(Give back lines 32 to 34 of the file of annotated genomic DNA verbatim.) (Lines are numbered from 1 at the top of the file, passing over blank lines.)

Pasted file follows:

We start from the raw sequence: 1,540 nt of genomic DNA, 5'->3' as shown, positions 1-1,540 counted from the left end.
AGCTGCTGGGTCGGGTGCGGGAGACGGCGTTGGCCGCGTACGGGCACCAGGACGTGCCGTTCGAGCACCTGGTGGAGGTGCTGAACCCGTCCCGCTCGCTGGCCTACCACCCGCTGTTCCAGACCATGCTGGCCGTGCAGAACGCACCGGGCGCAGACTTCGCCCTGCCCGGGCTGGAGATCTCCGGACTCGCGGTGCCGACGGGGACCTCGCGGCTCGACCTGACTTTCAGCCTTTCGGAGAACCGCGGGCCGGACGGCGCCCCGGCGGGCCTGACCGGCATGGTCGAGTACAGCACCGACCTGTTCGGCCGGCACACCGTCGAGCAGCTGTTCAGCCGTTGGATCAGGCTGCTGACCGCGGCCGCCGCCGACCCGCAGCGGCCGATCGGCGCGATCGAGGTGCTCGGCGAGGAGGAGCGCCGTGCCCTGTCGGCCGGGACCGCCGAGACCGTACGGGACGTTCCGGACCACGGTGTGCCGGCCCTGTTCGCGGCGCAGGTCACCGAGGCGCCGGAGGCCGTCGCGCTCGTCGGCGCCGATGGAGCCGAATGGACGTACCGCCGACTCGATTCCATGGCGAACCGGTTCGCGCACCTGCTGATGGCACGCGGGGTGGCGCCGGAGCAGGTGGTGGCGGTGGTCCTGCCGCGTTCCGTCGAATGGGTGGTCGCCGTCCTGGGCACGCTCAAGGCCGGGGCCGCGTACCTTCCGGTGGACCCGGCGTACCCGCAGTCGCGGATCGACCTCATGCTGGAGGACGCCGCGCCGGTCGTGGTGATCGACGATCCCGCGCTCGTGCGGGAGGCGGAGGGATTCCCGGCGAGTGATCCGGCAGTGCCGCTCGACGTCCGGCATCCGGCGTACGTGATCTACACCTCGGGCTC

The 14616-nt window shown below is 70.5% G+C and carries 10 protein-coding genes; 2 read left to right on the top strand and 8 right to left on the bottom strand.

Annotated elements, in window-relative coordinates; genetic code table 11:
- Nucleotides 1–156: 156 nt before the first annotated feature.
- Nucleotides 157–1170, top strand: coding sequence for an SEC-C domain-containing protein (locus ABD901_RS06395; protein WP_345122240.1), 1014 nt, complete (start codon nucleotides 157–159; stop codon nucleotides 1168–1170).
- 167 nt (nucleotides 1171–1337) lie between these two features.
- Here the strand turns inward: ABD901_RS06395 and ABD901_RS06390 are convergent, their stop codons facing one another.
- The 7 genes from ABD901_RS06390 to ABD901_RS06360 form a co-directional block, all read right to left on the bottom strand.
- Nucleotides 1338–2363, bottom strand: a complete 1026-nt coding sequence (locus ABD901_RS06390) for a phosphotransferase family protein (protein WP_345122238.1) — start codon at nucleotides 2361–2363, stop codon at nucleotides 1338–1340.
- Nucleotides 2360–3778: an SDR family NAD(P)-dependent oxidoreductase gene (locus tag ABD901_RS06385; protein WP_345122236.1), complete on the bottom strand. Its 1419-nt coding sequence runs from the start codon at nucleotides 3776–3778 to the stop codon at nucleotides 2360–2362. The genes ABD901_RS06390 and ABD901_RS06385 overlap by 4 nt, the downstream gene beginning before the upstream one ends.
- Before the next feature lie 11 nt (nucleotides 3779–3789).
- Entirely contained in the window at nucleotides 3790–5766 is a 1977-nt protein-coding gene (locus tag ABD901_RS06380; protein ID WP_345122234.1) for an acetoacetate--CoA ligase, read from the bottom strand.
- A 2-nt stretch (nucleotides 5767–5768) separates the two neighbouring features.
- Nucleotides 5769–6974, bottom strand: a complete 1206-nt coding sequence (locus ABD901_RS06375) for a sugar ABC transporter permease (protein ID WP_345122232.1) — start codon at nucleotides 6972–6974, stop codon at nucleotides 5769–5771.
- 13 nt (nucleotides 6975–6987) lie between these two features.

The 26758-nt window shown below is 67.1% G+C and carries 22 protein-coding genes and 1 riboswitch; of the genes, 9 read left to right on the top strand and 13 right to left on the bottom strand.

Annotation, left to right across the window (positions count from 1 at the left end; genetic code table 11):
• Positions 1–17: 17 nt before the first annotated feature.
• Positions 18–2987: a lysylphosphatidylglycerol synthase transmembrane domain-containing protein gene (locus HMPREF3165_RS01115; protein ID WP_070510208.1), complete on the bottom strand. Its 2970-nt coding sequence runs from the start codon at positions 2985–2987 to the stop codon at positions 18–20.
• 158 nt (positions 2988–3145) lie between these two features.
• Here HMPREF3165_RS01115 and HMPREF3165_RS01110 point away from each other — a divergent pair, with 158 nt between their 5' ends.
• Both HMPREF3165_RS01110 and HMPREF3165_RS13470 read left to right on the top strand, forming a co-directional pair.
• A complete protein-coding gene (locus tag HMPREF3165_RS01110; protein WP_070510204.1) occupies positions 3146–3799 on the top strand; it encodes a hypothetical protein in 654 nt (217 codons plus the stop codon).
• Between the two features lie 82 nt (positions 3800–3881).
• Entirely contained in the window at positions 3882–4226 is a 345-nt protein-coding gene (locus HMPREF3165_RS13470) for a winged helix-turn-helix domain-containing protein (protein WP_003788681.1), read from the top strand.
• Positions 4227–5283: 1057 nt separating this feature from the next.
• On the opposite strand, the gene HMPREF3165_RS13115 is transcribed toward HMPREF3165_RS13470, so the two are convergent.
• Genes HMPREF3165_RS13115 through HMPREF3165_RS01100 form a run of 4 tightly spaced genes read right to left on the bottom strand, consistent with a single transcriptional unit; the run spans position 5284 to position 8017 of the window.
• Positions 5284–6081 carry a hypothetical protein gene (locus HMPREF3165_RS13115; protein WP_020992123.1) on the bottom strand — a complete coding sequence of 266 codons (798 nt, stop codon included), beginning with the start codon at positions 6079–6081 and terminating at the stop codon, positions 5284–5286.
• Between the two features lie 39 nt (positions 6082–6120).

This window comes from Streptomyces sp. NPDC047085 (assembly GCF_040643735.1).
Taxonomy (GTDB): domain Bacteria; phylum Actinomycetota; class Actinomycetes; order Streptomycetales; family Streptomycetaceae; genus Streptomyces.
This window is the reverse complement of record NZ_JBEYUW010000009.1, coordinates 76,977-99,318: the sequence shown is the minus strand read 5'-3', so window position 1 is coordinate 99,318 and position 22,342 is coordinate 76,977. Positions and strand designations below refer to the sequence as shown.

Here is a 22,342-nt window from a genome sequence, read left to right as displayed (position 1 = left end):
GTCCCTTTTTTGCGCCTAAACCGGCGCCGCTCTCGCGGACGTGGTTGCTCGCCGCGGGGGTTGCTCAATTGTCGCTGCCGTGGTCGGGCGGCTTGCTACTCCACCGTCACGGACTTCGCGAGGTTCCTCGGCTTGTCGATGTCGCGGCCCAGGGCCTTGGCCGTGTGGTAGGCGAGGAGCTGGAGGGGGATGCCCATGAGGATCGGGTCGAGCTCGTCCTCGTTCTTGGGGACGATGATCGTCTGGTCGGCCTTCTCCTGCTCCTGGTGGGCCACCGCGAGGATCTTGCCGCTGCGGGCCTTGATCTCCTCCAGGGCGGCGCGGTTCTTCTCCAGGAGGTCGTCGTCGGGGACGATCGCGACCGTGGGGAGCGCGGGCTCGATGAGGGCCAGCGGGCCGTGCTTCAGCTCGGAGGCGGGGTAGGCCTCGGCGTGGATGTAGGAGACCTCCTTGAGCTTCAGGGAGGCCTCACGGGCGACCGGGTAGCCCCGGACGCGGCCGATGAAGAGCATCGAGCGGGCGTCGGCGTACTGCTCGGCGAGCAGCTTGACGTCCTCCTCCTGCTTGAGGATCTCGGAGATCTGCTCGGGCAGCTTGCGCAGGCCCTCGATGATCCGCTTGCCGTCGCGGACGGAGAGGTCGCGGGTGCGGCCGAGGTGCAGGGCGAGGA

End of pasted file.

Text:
This window comes from Streptomyces sp. NPDC047085 (assembly GCF_040643735.1).
Taxonomy (GTDB): domain Bacteria; phylum Actinomycetota; class Actinomycetes; order Streptomycetales; family Streptomycetaceae; genus Streptomyces.
This window is the reverse complement of record NZ_JBEYUW010000009.1, coordinates 76,977-99,318: the sequence shown is the minus strand read 5'-3', so window position 1 is coordinate 99,318 and position 22,342 is coordinate 76,977. Positions and strand designations below refer to the sequence as shown.